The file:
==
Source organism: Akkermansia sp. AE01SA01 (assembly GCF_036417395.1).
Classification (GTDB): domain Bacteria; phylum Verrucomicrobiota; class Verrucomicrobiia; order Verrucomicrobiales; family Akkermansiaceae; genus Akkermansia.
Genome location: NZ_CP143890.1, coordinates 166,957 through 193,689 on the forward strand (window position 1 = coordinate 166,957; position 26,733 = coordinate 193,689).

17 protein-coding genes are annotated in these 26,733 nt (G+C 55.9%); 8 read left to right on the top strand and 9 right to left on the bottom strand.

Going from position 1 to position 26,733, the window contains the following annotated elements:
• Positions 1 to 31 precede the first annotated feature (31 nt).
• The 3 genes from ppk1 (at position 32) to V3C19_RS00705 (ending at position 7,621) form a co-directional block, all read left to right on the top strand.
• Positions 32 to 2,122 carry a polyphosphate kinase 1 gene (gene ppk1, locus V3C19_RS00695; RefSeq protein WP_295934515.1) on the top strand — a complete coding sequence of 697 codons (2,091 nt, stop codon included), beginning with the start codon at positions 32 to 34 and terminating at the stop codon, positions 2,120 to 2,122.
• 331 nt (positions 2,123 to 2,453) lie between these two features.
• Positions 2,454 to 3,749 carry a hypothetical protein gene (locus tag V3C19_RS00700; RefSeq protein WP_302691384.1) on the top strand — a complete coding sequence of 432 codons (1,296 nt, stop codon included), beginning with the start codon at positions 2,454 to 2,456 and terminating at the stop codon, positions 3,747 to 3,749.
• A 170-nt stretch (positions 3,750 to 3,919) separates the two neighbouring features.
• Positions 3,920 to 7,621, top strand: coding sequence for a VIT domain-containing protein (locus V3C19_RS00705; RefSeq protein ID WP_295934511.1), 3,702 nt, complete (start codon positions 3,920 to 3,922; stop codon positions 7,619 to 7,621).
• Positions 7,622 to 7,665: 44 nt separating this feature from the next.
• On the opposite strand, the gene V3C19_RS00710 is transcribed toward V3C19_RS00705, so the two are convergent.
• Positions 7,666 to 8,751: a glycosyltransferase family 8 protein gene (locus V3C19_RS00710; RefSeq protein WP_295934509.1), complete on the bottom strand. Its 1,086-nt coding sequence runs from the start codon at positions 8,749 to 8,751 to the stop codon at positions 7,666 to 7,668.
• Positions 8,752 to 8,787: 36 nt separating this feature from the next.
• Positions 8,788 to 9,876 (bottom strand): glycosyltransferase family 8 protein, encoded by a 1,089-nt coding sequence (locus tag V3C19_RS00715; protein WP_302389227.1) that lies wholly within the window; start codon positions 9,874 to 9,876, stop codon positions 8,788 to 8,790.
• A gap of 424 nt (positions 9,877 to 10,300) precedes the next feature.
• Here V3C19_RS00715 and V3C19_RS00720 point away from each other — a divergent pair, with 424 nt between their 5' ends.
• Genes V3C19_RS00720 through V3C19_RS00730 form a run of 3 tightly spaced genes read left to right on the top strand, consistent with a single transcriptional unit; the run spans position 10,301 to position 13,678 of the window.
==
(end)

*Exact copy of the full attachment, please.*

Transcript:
Source organism: Akkermansia sp. AE01SA01 (assembly GCF_036417395.1).
Classification (GTDB): domain Bacteria; phylum Verrucomicrobiota; class Verrucomicrobiia; order Verrucomicrobiales; family Akkermansiaceae; genus Akkermansia.
Genome location: NZ_CP143890.1, coordinates 166,957 through 193,689 on the forward strand (window position 1 = coordinate 166,957; position 26,733 = coordinate 193,689).

17 protein-coding genes are annotated in these 26,733 nt (G+C 55.9%); 8 read left to right on the top strand and 9 right to left on the bottom strand.

Going from position 1 to position 26,733, the window contains the following annotated elements:
• Positions 1 to 31 precede the first annotated feature (31 nt).
• The 3 genes from ppk1 (at position 32) to V3C19_RS00705 (ending at position 7,621) form a co-directional block, all read left to right on the top strand.
• Positions 32 to 2,122 carry a polyphosphate kinase 1 gene (gene ppk1, locus V3C19_RS00695; RefSeq protein WP_295934515.1) on the top strand — a complete coding sequence of 697 codons (2,091 nt, stop codon included), beginning with the start codon at positions 32 to 34 and terminating at the stop codon, positions 2,120 to 2,122.
• 331 nt (positions 2,123 to 2,453) lie between these two features.
• Positions 2,454 to 3,749 carry a hypothetical protein gene (locus tag V3C19_RS00700; RefSeq protein WP_302691384.1) on the top strand — a complete coding sequence of 432 codons (1,296 nt, stop codon included), beginning with the start codon at positions 2,454 to 2,456 and terminating at the stop codon, positions 3,747 to 3,749.
• A 170-nt stretch (positions 3,750 to 3,919) separates the two neighbouring features.
• Positions 3,920 to 7,621, top strand: coding sequence for a VIT domain-containing protein (locus V3C19_RS00705; RefSeq protein ID WP_295934511.1), 3,702 nt, complete (start codon positions 3,920 to 3,922; stop codon positions 7,619 to 7,621).
• Positions 7,622 to 7,665: 44 nt separating this feature from the next.
• On the opposite strand, the gene V3C19_RS00710 is transcribed toward V3C19_RS00705, so the two are convergent.
• Positions 7,666 to 8,751: a glycosyltransferase family 8 protein gene (locus V3C19_RS00710; RefSeq protein WP_295934509.1), complete on the bottom strand. Its 1,086-nt coding sequence runs from the start codon at positions 8,749 to 8,751 to the stop codon at positions 7,666 to 7,668.
• Positions 8,752 to 8,787: 36 nt separating this feature from the next.
• Positions 8,788 to 9,876 (bottom strand): glycosyltransferase family 8 protein, encoded by a 1,089-nt coding sequence (locus tag V3C19_RS00715; protein WP_302389227.1) that lies wholly within the window; start codon positions 9,874 to 9,876, stop codon positions 8,788 to 8,790.
• A gap of 424 nt (positions 9,877 to 10,300) precedes the next feature.
• Here V3C19_RS00715 and V3C19_RS00720 point away from each other — a divergent pair, with 424 nt between their 5' ends.
• Genes V3C19_RS00720 through V3C19_RS00730 form a run of 3 tightly spaced genes read left to right on the top strand, consistent with a single transcriptional unit; the run spans position 10,301 to position 13,678 of the window.